The Home Visiting program of the Maternal and Child Health Bureau (MCHB) helps parents and children of disadvantaged families to lay the groundwork for a better future for their children. As part of the Home Visiting program, MCHB has launched a Collaborative Innovation and Improvement Network (HV-COIIN).
This MIT video gives an overview about the use of COINs in healthcare. Among others, HV-COIIN draws on earlier experiences creating COINs from a project on Chronic Collaborative Care Networks (C3N) originally for patients with Crohn’s disease.
In the HV-COIN knowledge sharing of great ideas by home visitors and social workers is already happening in conference calls and on the HV-COIN Web site which will provide an online forum where these ideas can be shared. However, to make the innovation process more sustainable, two issues need to be addressed:
(1) From sharing of ideas to implementation of ideas:
While home visitors from Local Implementing Agencies (LIAs) are presenting excellent solutions (a great recent example was using Google Calendar to coordinate visits to mothers), little is done to support the innovators in turning their ideas into solutions. This will entail setting up a project structure, and providing support for the innovators, and attracting volunteers to help the innovators to scale up their ideas.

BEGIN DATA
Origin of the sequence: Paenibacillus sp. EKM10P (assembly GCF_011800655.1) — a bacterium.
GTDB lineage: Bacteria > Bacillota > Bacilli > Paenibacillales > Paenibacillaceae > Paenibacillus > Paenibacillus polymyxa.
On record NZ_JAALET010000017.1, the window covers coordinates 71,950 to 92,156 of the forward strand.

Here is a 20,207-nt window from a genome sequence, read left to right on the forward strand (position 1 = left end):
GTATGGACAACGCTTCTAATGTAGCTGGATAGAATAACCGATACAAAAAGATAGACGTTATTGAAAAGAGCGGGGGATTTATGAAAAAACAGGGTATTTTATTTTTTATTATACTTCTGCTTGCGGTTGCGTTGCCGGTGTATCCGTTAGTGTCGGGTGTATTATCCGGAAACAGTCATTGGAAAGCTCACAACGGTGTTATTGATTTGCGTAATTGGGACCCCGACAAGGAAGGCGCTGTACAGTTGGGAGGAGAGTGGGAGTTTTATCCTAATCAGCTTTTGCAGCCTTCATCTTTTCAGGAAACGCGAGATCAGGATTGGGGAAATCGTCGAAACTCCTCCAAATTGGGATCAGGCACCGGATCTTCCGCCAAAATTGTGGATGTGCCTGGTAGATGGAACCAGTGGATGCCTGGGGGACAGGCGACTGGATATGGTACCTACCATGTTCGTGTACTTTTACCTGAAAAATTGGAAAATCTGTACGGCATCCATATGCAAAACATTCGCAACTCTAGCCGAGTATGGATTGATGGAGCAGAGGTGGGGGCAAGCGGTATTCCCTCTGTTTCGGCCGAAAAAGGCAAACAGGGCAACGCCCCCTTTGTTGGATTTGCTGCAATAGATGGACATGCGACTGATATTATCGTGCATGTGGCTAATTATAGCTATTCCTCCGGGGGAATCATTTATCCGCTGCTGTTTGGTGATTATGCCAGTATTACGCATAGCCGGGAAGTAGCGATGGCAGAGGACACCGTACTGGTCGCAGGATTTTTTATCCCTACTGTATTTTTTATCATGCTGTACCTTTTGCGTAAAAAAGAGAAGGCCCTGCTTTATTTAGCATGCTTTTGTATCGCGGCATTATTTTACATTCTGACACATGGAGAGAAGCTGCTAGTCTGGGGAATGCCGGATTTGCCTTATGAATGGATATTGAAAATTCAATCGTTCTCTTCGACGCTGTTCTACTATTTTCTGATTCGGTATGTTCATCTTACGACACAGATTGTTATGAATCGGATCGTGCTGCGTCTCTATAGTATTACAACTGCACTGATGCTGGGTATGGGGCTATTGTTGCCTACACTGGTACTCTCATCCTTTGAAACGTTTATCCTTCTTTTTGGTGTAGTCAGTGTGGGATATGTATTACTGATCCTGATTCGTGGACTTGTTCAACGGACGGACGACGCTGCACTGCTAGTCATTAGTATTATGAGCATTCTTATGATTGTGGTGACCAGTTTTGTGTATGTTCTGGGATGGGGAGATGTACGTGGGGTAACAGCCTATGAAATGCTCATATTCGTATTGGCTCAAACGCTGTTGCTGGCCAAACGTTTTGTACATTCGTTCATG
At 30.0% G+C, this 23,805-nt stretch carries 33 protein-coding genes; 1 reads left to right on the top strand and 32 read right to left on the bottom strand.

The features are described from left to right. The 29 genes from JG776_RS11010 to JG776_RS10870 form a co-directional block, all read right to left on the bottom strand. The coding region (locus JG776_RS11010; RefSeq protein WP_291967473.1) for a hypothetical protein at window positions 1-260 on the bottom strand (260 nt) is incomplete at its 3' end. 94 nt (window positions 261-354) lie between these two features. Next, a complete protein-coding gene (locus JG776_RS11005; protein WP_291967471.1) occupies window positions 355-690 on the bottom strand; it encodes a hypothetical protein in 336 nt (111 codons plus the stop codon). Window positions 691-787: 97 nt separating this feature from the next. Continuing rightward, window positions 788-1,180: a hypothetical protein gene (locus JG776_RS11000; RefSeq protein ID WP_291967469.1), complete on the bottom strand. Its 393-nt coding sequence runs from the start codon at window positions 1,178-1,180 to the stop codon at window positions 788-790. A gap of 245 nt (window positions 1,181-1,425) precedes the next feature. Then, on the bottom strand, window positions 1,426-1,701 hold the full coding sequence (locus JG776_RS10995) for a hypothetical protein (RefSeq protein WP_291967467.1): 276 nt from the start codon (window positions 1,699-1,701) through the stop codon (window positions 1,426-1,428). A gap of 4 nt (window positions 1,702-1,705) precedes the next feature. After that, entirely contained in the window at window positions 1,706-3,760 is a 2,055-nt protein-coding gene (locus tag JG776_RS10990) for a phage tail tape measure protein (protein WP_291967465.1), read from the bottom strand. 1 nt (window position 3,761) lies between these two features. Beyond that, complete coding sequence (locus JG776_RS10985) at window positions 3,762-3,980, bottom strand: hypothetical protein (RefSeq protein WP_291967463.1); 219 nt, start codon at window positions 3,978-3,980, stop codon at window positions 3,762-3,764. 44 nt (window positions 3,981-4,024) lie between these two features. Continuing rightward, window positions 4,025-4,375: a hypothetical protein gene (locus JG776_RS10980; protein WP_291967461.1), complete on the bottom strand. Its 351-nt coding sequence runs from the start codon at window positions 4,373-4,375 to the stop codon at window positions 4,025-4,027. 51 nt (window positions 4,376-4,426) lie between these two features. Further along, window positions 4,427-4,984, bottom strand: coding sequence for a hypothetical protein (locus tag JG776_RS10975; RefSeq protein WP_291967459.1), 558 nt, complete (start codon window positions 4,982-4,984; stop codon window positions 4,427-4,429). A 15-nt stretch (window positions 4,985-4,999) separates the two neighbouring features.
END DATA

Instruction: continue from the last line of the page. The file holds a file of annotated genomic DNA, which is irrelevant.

(2) Coming up with breakthrough ideas
The ongoing process addresses the Improvement aspect of COIINs. This means the ideas coming up are of more incremental nature, such as for instance asking for breastfeeding rooms for young mothers at schools. To collect disruptive ideas we need to do more: reaching out to a broader audience, to bring in diverse backgrounds together, by teaming up LIA home visitors with students, or with professionals from seemingly unrelated professions. This can be done by running ideation sessions, or by setting up Webcasts and online forums for collecting far-out ideas.
Let me share a few ideas, which I collected from running my own, informal ideation sessions with colleagues and students.
1 - Create (video) peer communities of mothers: use iPads to set up video-skype such that mothers and home visitors can communicate from home, but still enjoy the energy and intimacy of face-to-face interaction.
2 - Set up “granny clubs” for reading to children age 2 months to three years using video skype, using donated books. This can e.g. be done by setting up granny clubs (these have already been pioneeded by Sugata Mitra, an Indian/British pioneer of minimally invasive education. These grannys will read books to kids over videoskype.
3 - Develop a data gathering app using smartphones for mothers, so the home visitors do not have to collect this statistical information anymore, removing a major burden of data collection from home visitors and social workers.
These ideas can be supported by students at seminars such as my COINs class at MIT/IIT/Cologne/Helsinki. These students are computer science, MBA, and design majors. In earlier seminars these students have already successfully worked in C3N and HV-COIIN projects.
More generally, a community to provide (technical) support for COINs in creating ideas could be established: set up a pool of (technical) volunteers assisting the trendsetters among the LIAs, a “COIN on COINs”.
I would love to hear your ideas?